Category: Foreign Policy

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Noam Chomsky: Market Democracy in a Neoliberal Order: Doctrines and Reality

Noam Chomsky   I have been asked to speak on some aspect of academic or human freedom, an invitation that offers many choices. I will keep to some simple ones. Freedom without opportunity is a devil’s gift, and the refusal to provide such opportunities is criminal. The fate of the more vulnerable offers a sharp Read more…

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Edward Herman: Pol Pot And Kissinger

Edward S. Herman The hunt is on once again for war criminals, with ongoing trials of accused Serbs in The Hague, NATO raids seizing and killing other accused Serbs, and much discussion and enthusiasm in the media for bringing Pol Pot to trial, which the editors of the New York Times assure us would be Read more…

Clara James: Haiti: The Roof Is Leaking

Clara James   On April 6, Haiti held elections to fill one-third of the Senate seats and positions on over 500 communal and town councils. The only problem was, most Haitians did not go to the polls. Only about 5 percent of those eligible to vote even bothered. Almost before local commentators could react, Washington Read more…

George Wright: Mobuto Was Chaos

George Wright   As this article is being written in early May, the 32-year regime of Zairean President Mobutu Sese Seko is coming to an end. A guerrilla offensive carried out by the Alliance of Democratic Forces for the Liberation of Zaire-Congo (ADFL), led by Laurent Kabila, has control of 75 percent of the country, Read more…

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Noam Chomsky: The Passion for Free Markets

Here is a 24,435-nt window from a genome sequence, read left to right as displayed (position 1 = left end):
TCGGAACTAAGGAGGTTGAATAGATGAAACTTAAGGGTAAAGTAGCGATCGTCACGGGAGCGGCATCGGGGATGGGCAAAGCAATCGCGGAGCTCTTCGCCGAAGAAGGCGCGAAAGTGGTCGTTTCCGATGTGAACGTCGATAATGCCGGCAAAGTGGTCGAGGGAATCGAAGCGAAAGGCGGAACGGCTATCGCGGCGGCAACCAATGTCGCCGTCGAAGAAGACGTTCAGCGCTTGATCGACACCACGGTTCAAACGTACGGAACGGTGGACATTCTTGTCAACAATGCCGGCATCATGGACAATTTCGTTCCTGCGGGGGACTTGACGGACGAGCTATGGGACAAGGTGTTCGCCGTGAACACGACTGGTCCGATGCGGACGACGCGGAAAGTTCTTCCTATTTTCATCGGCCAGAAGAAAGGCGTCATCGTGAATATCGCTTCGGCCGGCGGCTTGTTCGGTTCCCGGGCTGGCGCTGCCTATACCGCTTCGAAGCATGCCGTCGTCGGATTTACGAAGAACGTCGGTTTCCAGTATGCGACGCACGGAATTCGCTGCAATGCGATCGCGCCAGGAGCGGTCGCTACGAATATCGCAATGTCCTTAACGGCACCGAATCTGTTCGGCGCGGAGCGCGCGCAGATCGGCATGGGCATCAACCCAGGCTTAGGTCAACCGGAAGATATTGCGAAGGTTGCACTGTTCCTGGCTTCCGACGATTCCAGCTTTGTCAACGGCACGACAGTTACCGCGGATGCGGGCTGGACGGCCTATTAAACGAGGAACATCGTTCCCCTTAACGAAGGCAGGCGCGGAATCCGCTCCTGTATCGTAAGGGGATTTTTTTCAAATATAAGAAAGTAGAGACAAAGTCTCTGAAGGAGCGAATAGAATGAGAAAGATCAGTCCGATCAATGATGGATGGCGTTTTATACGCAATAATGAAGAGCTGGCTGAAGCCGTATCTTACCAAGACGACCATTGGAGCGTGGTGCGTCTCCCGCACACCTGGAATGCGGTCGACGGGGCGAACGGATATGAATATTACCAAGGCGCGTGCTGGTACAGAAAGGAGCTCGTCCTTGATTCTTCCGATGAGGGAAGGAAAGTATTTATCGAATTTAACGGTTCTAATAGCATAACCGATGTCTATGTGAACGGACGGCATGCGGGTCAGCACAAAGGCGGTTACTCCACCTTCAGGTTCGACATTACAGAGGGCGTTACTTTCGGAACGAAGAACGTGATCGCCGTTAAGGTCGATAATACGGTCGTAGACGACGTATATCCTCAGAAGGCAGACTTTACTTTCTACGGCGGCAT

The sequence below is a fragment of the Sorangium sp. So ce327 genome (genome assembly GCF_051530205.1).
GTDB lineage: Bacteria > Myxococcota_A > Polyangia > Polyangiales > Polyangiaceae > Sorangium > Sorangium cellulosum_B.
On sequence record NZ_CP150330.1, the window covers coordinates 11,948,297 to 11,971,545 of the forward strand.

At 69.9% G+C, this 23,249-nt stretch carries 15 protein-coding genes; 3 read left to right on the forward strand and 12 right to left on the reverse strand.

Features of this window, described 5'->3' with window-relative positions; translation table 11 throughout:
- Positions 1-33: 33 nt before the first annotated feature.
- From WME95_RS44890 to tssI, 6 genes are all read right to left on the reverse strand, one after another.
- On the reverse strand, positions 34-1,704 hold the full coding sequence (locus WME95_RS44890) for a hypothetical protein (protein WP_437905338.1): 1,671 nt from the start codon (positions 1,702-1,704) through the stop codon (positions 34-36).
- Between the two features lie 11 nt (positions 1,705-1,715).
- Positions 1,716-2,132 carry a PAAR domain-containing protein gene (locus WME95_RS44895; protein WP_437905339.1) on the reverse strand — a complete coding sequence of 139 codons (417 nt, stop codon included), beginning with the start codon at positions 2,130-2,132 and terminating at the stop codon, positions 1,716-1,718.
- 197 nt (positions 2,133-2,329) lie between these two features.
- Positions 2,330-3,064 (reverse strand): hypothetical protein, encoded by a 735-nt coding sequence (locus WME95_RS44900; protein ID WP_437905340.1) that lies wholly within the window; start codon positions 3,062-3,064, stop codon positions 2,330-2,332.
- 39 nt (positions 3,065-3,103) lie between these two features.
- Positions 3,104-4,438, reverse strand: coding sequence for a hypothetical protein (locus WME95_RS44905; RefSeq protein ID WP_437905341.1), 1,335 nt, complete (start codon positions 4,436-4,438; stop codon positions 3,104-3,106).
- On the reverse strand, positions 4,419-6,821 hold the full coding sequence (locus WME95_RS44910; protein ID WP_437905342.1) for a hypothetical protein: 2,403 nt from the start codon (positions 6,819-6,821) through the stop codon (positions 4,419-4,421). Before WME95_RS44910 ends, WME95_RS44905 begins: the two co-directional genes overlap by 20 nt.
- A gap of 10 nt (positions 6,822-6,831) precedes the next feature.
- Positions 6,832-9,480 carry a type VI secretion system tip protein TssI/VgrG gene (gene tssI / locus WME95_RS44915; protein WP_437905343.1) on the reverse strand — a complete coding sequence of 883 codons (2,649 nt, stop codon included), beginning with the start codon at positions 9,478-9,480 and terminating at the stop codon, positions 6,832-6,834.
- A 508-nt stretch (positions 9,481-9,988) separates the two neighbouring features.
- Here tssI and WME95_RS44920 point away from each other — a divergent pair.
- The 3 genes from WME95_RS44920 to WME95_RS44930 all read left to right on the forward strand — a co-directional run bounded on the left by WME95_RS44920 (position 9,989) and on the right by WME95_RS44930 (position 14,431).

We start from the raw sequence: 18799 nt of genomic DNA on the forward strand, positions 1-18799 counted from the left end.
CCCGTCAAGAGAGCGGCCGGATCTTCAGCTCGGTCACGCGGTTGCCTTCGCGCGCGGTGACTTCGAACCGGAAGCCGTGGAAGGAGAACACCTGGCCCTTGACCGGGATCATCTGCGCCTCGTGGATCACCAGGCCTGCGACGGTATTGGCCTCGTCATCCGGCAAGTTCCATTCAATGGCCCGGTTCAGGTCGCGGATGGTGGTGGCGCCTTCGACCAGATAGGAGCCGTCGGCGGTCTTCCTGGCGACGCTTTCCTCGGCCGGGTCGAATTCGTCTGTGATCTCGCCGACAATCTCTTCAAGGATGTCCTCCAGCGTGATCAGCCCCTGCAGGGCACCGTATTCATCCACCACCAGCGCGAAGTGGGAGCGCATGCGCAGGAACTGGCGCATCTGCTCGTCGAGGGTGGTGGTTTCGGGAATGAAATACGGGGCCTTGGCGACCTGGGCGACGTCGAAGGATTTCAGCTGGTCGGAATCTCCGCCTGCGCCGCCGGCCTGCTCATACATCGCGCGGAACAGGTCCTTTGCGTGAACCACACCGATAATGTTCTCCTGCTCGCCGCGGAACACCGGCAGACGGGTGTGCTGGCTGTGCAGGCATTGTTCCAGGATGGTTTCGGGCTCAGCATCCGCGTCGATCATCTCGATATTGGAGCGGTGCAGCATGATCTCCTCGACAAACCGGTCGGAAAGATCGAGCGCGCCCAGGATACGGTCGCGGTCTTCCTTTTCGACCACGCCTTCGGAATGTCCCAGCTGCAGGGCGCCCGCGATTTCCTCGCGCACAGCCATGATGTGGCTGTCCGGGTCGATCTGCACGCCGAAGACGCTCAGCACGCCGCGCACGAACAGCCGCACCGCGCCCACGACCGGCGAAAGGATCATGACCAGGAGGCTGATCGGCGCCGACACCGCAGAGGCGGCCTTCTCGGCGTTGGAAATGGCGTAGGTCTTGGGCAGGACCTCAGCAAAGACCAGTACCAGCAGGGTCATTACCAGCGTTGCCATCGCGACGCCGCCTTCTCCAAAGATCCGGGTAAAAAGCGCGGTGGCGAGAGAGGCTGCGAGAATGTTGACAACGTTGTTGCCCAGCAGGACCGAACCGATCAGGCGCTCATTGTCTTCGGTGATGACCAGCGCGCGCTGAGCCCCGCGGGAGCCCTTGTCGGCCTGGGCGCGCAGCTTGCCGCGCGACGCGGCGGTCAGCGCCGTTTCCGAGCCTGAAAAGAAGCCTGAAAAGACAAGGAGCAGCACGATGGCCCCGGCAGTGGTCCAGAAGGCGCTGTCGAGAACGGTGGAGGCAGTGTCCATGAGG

For more than half a century, the United Nations has been the main forum for the United States to try to create a world in its image, maneuvering with its allies to forge global accords about human rights, nuclear tests or the environment that Washington insisted would mirror its own values." So runs postwar Read more…

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Edward Herman: The Inky and Me

  The Philadelphia Inquirer (Inky) is widely regarded as a very good newspaper. This reputation derives in part from its great superiority over its predecessor, Walter Annenberg’s Inquirer, notorious as a partisan Republican rag and instrument of Annenberg’s personal vendettas (most famously, his refusal to allow mention of the name of the liberal Democratic Governor Read more…

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David Bacon: Korean Workers Shut Down the Chaebols

David Bacon   Since January 14, pitched battles have raged in the streets of Seoul. Outside the Myongdong Cathedral, union leaders have been directing the general strike paralyzing South Korea, and phalanxes of police have tried to disperse thousands of demonstrators. The strike has become, not just a movement of workers, but a pro-democracy movement Read more…

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Edward Herman: Gary Webb and the Media’s Rush to the Barricades

Edward S. Herman Every so often the mainstream media’s pack response to a story throws a powerful light on their deep collective biases. Such was the case following the publication of Gary Webb’s series in the San Jose Mercury News on the CIA’s connection to the drug epidemic in Los Angeles. Characteristically, the media failed Read more…

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David Edwards: Global warming and the political economy of threats

To a casual observer, the reality, or otherwise, of a threat to humankind would appear to be determined by inexact but essentially rational calculations based on evidence, hard facts, and best guesses all wrapped up in a framework of concern for the general well-being of people and planet. Not so. In fact, the perceived seriousness Read more…

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Edward Herman: THE ILLIBERAL MEDIA

Novak (CrossFire), the McLaughlin Group, and Rush Limbaugh and Limbaugh clones; and even PBS is saturated with right-wing regulars (Buckley, Brown, McLaughlin, Wattenberg).   The Pitiful Giant Syndrome Fairness and Accuracy in Reporting (FAIR) recently listed 52 national media figures of the right, from Roger Ailes to Walter Williams, most of whom have proclaimed the Read more…

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